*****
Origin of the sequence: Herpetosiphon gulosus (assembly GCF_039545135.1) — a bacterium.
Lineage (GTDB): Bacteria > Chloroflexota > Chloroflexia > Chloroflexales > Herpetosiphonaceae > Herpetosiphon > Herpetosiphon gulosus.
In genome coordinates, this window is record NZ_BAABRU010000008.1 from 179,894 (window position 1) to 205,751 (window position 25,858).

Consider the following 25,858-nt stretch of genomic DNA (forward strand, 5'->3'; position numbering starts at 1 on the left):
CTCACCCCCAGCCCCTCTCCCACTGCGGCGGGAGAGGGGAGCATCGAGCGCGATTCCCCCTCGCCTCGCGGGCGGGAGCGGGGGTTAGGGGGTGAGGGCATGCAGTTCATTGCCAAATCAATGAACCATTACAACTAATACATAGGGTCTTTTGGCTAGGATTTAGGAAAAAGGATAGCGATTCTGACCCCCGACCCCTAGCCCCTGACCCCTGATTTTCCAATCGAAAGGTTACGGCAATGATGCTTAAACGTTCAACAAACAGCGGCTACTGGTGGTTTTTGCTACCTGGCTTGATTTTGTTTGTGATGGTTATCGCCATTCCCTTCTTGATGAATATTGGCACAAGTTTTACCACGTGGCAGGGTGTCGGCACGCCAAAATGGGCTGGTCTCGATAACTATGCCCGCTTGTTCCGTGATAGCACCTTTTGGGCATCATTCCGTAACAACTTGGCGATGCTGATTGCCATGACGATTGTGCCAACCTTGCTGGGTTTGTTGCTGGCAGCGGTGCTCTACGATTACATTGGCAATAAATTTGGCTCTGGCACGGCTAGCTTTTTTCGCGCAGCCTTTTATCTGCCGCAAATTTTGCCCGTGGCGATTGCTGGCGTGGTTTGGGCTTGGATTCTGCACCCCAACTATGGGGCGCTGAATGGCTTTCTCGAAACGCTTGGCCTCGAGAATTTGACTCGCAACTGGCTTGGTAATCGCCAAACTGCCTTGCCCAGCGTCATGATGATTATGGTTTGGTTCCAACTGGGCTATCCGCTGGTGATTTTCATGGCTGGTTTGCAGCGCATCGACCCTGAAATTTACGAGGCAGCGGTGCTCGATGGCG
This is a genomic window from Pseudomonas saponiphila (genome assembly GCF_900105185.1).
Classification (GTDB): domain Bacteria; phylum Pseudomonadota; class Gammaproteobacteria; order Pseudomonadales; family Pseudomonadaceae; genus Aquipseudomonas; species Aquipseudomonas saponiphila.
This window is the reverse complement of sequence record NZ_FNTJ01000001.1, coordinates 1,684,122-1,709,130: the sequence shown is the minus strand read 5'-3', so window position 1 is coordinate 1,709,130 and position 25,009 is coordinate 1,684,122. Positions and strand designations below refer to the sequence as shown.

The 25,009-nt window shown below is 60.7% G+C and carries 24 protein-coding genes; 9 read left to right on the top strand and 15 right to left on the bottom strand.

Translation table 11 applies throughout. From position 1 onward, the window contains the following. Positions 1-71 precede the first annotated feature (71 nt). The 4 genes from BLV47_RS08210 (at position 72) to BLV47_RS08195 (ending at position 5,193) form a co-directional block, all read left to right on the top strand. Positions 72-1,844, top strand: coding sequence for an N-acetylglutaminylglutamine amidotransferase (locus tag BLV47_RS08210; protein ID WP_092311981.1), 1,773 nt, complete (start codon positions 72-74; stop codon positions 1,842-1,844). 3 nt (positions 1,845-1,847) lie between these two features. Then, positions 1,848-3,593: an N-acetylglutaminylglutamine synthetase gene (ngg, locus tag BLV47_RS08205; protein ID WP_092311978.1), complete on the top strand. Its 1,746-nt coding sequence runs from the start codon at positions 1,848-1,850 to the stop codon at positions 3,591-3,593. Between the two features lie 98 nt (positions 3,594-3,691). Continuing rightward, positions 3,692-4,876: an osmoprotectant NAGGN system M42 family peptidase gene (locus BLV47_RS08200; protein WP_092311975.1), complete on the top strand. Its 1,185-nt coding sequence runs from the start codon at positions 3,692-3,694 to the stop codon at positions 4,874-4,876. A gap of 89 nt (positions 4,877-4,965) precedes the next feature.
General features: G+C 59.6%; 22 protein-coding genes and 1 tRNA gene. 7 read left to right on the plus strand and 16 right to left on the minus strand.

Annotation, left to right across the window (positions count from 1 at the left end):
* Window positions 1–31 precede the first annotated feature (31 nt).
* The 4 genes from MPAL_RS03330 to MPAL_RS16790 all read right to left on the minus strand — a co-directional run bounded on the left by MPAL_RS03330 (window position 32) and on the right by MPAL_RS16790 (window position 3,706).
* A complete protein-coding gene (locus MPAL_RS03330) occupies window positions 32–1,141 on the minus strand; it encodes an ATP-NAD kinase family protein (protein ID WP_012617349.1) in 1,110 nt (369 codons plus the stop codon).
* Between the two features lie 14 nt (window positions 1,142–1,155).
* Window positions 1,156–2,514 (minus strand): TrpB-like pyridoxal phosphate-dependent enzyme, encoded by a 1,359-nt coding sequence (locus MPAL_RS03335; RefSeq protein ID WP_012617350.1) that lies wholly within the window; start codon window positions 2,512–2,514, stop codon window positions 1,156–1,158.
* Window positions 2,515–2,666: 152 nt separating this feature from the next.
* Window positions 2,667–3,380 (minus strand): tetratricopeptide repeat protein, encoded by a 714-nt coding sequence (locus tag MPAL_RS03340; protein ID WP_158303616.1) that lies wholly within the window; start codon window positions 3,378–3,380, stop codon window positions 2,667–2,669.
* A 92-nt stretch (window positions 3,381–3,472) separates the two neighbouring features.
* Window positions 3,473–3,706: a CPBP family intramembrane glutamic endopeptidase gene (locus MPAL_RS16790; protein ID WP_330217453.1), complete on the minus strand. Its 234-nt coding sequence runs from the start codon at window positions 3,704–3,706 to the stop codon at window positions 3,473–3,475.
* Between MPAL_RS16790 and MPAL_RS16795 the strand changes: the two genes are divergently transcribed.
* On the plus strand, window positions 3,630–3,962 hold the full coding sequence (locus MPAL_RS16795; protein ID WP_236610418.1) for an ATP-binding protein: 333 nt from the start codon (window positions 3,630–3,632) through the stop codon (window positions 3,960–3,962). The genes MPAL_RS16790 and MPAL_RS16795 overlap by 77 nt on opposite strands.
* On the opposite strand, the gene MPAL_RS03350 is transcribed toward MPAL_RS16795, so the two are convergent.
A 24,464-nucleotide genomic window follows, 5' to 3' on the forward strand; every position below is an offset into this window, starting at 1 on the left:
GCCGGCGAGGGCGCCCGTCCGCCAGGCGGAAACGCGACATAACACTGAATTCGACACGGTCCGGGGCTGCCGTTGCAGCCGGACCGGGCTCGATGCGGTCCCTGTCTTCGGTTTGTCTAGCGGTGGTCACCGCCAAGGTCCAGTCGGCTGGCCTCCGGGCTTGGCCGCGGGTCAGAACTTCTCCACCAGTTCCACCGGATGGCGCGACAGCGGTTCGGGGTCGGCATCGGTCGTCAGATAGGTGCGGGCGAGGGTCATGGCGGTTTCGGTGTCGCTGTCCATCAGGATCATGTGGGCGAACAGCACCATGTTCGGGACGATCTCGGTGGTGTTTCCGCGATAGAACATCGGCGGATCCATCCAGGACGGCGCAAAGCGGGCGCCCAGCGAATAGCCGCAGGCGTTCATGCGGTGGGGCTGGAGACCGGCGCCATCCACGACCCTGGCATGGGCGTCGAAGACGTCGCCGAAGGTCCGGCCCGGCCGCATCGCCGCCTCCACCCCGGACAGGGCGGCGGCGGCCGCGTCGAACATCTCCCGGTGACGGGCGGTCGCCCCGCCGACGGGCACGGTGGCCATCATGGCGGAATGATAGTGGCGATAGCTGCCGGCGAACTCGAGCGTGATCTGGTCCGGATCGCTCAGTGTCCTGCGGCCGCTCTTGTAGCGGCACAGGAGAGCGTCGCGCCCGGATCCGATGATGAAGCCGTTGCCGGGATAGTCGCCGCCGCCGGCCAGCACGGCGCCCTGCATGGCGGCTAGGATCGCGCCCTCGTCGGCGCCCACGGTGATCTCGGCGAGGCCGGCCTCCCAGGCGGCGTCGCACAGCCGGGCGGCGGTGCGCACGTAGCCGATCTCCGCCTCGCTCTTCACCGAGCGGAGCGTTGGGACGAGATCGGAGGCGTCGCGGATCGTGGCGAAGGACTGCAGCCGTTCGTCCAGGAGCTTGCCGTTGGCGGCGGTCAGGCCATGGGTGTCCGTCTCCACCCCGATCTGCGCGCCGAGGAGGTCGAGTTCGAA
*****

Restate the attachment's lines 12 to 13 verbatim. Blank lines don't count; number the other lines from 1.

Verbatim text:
Annotation, left to right across the window (positions count from 1 at the left end):
* Window positions 1–31 precede the first annotated feature (31 nt).